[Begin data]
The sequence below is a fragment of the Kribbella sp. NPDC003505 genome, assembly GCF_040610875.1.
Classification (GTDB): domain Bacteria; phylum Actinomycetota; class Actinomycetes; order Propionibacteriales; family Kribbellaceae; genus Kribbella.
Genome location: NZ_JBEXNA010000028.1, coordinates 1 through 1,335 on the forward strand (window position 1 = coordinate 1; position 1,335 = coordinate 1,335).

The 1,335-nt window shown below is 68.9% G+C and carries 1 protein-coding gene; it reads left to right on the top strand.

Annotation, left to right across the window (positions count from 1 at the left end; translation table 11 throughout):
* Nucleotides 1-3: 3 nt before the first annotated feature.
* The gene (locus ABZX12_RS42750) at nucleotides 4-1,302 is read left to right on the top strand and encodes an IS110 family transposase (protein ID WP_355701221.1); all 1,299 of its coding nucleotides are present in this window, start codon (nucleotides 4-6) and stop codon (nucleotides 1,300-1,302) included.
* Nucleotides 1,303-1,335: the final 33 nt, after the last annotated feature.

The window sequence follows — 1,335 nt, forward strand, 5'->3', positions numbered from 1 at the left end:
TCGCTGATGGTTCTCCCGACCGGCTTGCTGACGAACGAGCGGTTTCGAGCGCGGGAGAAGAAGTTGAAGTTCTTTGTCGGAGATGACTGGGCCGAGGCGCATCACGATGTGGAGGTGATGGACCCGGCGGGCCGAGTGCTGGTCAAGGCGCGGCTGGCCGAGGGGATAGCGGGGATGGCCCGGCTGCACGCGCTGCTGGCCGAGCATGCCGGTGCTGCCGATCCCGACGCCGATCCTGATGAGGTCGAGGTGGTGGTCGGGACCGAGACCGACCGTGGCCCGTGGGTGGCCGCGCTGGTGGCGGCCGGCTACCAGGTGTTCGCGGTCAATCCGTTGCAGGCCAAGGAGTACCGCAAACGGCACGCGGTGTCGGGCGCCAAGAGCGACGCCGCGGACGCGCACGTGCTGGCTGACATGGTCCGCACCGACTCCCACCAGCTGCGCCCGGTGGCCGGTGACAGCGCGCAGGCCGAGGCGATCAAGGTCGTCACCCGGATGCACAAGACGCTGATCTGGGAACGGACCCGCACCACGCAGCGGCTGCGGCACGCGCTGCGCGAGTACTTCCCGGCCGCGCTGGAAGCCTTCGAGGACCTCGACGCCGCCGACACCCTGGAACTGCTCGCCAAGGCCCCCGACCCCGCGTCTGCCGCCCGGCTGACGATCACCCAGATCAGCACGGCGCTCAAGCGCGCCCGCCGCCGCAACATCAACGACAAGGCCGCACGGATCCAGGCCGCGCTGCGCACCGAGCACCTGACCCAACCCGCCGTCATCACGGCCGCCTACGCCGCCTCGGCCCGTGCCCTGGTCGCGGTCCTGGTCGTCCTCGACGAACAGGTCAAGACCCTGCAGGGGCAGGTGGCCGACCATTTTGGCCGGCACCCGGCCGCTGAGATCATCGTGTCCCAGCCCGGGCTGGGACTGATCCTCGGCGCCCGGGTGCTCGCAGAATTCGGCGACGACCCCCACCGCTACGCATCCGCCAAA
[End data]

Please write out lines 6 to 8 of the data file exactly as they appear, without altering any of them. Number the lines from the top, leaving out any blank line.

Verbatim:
* Nucleotides 1-3: 3 nt before the first annotated feature.
* The gene (locus ABZX12_RS42750) at nucleotides 4-1,302 is read left to right on the top strand and encodes an IS110 family transposase (protein ID WP_355701221.1); all 1,299 of its coding nucleotides are present in this window, start codon (nucleotides 4-6) and stop codon (nucleotides 1,300-1,302) included.
* Nucleotides 1,303-1,335: the final 33 nt, after the last annotated feature.